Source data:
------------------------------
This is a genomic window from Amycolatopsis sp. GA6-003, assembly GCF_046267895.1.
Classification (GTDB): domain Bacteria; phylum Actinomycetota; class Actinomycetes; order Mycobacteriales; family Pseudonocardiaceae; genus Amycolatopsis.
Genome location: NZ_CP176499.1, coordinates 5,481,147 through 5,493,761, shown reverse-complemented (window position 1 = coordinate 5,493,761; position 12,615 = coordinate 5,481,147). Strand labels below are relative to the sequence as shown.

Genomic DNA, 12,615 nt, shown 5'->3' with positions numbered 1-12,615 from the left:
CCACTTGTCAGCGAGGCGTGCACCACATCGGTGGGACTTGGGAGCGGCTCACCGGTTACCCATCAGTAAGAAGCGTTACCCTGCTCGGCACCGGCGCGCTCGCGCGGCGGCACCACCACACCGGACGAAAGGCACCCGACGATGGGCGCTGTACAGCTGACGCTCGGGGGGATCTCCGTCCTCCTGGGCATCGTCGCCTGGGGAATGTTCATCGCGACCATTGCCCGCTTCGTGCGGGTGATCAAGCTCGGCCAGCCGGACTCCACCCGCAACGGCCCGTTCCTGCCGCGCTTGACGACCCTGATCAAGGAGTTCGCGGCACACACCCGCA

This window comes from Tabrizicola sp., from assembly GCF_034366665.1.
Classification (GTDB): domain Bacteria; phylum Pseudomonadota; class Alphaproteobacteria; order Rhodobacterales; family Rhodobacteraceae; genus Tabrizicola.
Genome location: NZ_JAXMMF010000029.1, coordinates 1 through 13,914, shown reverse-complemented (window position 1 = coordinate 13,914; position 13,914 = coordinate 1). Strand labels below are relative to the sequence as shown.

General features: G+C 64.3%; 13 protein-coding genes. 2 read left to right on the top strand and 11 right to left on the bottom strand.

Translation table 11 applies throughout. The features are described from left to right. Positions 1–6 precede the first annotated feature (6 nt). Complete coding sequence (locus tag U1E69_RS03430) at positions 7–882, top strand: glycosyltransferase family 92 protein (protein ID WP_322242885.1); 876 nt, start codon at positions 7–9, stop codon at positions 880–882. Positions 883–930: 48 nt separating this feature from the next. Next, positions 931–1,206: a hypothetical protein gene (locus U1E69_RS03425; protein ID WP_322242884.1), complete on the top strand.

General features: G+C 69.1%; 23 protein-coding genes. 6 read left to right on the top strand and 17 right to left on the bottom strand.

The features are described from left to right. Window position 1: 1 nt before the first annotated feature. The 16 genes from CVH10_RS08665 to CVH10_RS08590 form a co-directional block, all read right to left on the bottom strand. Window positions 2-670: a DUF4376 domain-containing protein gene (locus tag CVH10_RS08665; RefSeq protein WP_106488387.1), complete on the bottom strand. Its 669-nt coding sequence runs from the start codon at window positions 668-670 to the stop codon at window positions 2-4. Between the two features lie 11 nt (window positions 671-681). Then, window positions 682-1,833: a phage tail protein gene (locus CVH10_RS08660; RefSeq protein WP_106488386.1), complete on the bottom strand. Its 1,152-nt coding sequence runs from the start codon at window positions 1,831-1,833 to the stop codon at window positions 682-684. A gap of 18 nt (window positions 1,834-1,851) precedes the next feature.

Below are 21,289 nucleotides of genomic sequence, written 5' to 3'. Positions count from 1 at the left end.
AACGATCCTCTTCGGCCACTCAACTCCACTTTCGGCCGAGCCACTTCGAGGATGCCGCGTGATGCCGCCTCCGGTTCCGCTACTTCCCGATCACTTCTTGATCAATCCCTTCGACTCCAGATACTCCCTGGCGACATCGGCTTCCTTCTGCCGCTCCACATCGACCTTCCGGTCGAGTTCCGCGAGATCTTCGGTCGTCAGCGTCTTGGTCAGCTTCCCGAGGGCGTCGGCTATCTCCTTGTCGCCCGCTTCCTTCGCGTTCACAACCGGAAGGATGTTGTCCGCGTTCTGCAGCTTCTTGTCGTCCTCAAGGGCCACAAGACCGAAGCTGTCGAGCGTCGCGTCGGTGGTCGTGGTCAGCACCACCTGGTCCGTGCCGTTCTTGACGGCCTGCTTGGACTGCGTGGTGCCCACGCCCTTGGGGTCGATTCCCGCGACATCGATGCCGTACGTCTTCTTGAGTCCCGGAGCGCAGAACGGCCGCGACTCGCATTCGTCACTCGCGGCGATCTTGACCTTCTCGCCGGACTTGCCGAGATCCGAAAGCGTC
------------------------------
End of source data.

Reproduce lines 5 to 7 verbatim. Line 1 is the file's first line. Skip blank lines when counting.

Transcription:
CCACTTGTCAGCGAGGCGTGCACCACATCGGTGGGACTTGGGAGCGGCTCACCGGTTACCCATCAGTAAGAAGCGTTACCCTGCTCGGCACCGGCGCGCTCGCGCGGCGGCACCACCACACCGGACGAAAGGCACCCGACGATGGGCGCTGTACAGCTGACGCTCGGGGGGATCTCCGTCCTCCTGGGCATCGTCGCCTGGGGAATGTTCATCGCGACCATTGCCCGCTTCGTGCGGGTGATCAAGCTCGGCCAGCCGGACTCCACCCGCAACGGCCCGTTCCTGCCGCGCTTGACGACCCTGATCAAGGAGTTCGCGGCACACACCCGCA

This window comes from Tabrizicola sp., from assembly GCF_034366665.1.
Classification (GTDB): domain Bacteria; phylum Pseudomonadota; class Alphaproteobacteria; order Rhodobacterales; family Rhodobacteraceae; genus Tabrizicola.